Biography (Cyclopedia of World Authors, Fourth Revised Edition)
James Graham Ballard is regarded by many as one of the most important postmodern writers in English. Generally categorized as science fiction, most of Ballard’s work moves beyond that label to address the impact of technology and American culture on the imagination. The son of James Ballard, a businessman, and his wife, Edna, J. G. Ballard spent the first sixteen years of his life in Shanghai.
In his highly autobiographical novel The Empire of the Sun, which Steven Spielberg made into a film in 1987, Ballard’s protagonist, Jim, who is separated from his parents at the outbreak of World War II, spends three years in a Japanese prison camp. There the boy’s contacts to his old world (already a bizarre amalgam of Chinese environment overlaid with more typically European lifestyles) occur through magazines and the warplanes the United States sends to the Far East. In a touching scene, Jim clips out the photograph of a couple from an advertisement in Life magazine because of its likeness to his parents. It is not difficult to see how Ballard’s fiction came to be obsessed with the icons of America and why it centered on war, disaster, and imprisonment.
After being educated at Leys School and studying medicine at King’s College for two years, Ballard served in the Royal Air Force, where he underwent pilot training in Canada. Back in England, he worked as a science editor and in 1955 he married Helen Mary Matthews; she died in 1964, leaving him with a son and two daughters.
In 1956, Ballard sold “Prima Belladonna” to Science Fantasy magazine and soon after became a distinguished literary voice. His short stories are unique in their pictorial evocation of setting and psychological mood. Accordingly, they fascinate less through an intricate plot or a variety of different characters than through the intensity with which they explore places. In “The Garden of Time,” for example, Ballard describes a strange garden whose flowers arrest time.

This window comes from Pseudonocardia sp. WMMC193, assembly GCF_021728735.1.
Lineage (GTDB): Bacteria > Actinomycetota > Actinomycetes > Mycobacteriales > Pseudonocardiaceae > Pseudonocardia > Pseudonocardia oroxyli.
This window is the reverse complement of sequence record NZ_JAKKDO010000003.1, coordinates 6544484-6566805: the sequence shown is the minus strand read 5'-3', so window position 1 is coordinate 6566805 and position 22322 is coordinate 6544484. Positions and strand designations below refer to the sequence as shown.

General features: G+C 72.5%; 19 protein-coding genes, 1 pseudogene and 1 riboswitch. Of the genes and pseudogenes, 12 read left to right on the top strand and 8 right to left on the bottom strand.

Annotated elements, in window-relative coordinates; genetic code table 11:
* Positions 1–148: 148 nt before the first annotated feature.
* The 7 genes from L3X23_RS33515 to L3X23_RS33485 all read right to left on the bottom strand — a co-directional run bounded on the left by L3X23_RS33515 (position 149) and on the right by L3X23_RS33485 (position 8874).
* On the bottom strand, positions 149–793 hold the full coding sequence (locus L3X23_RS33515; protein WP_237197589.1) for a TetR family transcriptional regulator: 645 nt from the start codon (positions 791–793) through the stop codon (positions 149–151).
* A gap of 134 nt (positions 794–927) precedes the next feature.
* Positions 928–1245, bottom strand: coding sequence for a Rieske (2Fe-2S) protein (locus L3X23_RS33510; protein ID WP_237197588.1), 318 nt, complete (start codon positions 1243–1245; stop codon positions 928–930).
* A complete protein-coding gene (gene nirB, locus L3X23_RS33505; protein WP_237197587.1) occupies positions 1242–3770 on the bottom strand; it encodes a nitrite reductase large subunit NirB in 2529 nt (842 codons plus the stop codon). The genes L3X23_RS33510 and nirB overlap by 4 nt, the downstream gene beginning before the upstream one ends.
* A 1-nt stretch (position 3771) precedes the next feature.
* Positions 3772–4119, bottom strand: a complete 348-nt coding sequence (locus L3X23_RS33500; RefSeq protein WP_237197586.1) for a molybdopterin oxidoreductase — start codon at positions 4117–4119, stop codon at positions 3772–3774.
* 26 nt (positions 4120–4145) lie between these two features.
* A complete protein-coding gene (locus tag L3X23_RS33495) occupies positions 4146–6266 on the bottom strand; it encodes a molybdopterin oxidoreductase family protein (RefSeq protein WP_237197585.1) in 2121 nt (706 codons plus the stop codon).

Ballard’s longer fiction commenced with his 1962 The Wind from Nowhere, the first of a quartet of “natural disaster novels” that share a surrealistic setting and an emphasis on tableaux, or still scenes. The...
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Biography (Critical Survey of Short Fiction, Second Revised Edition)
James Graham Ballard was born on November 15, 1930, in Shanghai, where his father, businessman James Ballard, and his mother, Edna (née Johnstone), were members of the international European and American community of the ancient Chinese trading city. The outbreak of World War II in the Pacific in 1941 changed the boy’s life dramatically: When the Japanese began interning Westerners, the Ballard family, too, came to spend the war years in a camp.
Liberated by the Japanese surrender, but with civil war looming in China, the boy accompanied his mother and sister to Great Britain in 1946 (while his father remained in China, for the last year as a captive, until 1951). After he was graduated from Leys School, Cambridge, Ballard studied medicine at King’s College; anatomy became his favorite subject before he dropped out and enlisted in the Royal Air Force. After receiving some flight training in Canada, Ballard returned to England, where, in 1955, he married Helen Mary Matthews. Before her death in 1964, they had a son and two daughters.
In 1956, Ballard sold his first story, “Prima Belladonna,” to Science Fantasy magazine; despite working full time as assistant editor of a chemical journal in London he soon turned into a productive writer with a distinct literary voice, something of a rarity in his chosen field at the time. After publishing his first novel, The Wind from Nowhere, in 1962, Ballard successfully continued...
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Biography (Critical Survey of Long Fiction, Fourth Edition)